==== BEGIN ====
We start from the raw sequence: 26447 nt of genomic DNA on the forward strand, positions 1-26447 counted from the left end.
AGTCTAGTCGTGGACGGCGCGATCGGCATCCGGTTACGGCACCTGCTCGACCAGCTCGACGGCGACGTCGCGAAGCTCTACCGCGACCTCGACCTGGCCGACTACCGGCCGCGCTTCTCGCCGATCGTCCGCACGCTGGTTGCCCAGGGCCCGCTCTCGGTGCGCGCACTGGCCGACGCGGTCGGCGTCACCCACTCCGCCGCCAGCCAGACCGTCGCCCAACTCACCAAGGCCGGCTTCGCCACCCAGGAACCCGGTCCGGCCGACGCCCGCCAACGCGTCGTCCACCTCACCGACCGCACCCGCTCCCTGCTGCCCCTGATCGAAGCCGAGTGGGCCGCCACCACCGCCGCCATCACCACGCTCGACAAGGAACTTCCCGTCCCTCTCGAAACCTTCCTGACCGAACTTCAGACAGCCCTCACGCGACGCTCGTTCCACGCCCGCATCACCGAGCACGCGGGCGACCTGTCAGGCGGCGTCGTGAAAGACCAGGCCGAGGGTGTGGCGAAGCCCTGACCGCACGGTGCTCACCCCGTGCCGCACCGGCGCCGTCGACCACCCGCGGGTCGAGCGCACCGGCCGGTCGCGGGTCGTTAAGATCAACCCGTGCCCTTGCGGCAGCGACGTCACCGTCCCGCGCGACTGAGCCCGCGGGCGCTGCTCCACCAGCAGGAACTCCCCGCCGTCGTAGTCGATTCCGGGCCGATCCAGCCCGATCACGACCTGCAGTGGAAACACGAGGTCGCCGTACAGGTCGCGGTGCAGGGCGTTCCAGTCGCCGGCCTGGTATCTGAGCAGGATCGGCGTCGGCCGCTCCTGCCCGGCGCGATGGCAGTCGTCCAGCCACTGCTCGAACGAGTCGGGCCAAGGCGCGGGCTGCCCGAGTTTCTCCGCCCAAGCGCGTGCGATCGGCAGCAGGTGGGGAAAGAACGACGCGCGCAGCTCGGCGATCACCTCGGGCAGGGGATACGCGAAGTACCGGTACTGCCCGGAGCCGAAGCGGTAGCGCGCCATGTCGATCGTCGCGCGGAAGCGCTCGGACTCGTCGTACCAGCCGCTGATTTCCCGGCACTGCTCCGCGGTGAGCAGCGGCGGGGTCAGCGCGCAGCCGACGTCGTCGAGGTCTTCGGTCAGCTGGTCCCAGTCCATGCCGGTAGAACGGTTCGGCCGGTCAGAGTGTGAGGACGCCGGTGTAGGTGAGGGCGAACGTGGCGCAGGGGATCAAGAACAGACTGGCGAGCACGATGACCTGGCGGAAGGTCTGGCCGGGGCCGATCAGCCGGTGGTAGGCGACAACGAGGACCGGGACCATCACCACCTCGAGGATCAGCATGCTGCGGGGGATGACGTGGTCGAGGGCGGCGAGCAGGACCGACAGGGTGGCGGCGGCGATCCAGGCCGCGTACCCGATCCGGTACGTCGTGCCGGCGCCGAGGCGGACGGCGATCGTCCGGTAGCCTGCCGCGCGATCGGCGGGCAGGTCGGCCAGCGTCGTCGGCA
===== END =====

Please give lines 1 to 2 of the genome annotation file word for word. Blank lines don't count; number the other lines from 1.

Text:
We start from the raw sequence: 26447 nt of genomic DNA on the forward strand, positions 1-26447 counted from the left end.
AGTCTAGTCGTGGACGGCGCGATCGGCATCCGGTTACGGCACCTGCTCGACCAGCTCGACGGCGACGTCGCGAAGCTCTACCGCGACCTCGACCTGGCCGACTACCGGCCGCGCTTCTCGCCGATCGTCCGCACGCTGGTTGCCCAGGGCCCGCTCTCGGTGCGCGCACTGGCCGACGCGGTCGGCGTCACCCACTCCGCCGCCAGCCAGACCGTCGCCCAACTCACCAAGGCCGGCTTCGCCACCCAGGAACCCGGTCCGGCCGACGCCCGCCAACGCGTCGTCCACCTCACCGACCGCACCCGCTCCCTGCTGCCCCTGATCGAAGCCGAGTGGGCCGCCACCACCGCCGCCATCACCACGCTCGACAAGGAACTTCCCGTCCCTCTCGAAACCTTCCTGACCGAACTTCAGACAGCCCTCACGCGACGCTCGTTCCACGCCCGCATCACCGAGCACGCGGGCGACCTGTCAGGCGGCGTCGTGAAAGACCAGGCCGAGGGTGTGGCGAAGCCCTGACCGCACGGTGCTCACCCCGTGCCGCACCGGCGCCGTCGACCACCCGCGGGTCGAGCGCACCGGCCGGTCGCGGGTCGTTAAGATCAACCCGTGCCCTTGCGGCAGCGACGTCACCGTCCCGCGCGACTGAGCCCGCGGGCGCTGCTCCACCAGCAGGAACTCCCCGCCGTCGTAGTCGATTCCGGGCCGATCCAGCCCGATCACGACCTGCAGTGGAAACACGAGGTCGCCGTACAGGTCGCGGTGCAGGGCGTTCCAGTCGCCGGCCTGGTATCTGAGCAGGATCGGCGTCGGCCGCTCCTGCCCGGCGCGATGGCAGTCGTCCAGCCACTGCTCGAACGAGTCGGGCCAAGGCGCGGGCTGCCCGAGTTTCTCCGCCCAAGCGCGTGCGATCGGCAGCAGGTGGGGAAAGAACGACGCGCGCAGCTCGGCGATCACCTCGGGCAGGGGATACGCGAAGTACCGGTACTGCCCGGAGCCGAAGCGGTAGCGCGCCATGTCGATCGTCGCGCGGAAGCGCTCGGACTCGTCGTACCAGCCGCTGATTTCCCGGCACTGCTCCGCGGTGAGCAGCGGCGGGGTCAGCGCGCAGCCGACGTCGTCGAGGTCTTCGGTCAGCTGGTCCCAGTCCATGCCGGTAGAACGGTTCGGCCGGTCAGAGTGTGAGGACGCCGGTGTAGGTGAGGGCGAACGTGGCGCAGGGGATCAAGAACAGACTGGCGAGCACGATGACCTGGCGGAAGGTCTGGCCGGGGCCGATCAGCCGGTGGTAGGCGACAACGAGGACCGGGACCATCACCACCTCGAGGATCAGCATGCTGCGGGGGATGACGTGGTCGAGGGCGGCGAGCAGGACCGACAGGGTGGCGGCGGCGATCCAGGCCGCGTACCCGATCCGGTACGTCGTGCCGGCGCCGAGGCGGACGGCGATCGTCCGGTAGCCTGCCGCGCGATCGGCGGGCAGGTCGGCCAGCGTCGTCGGCA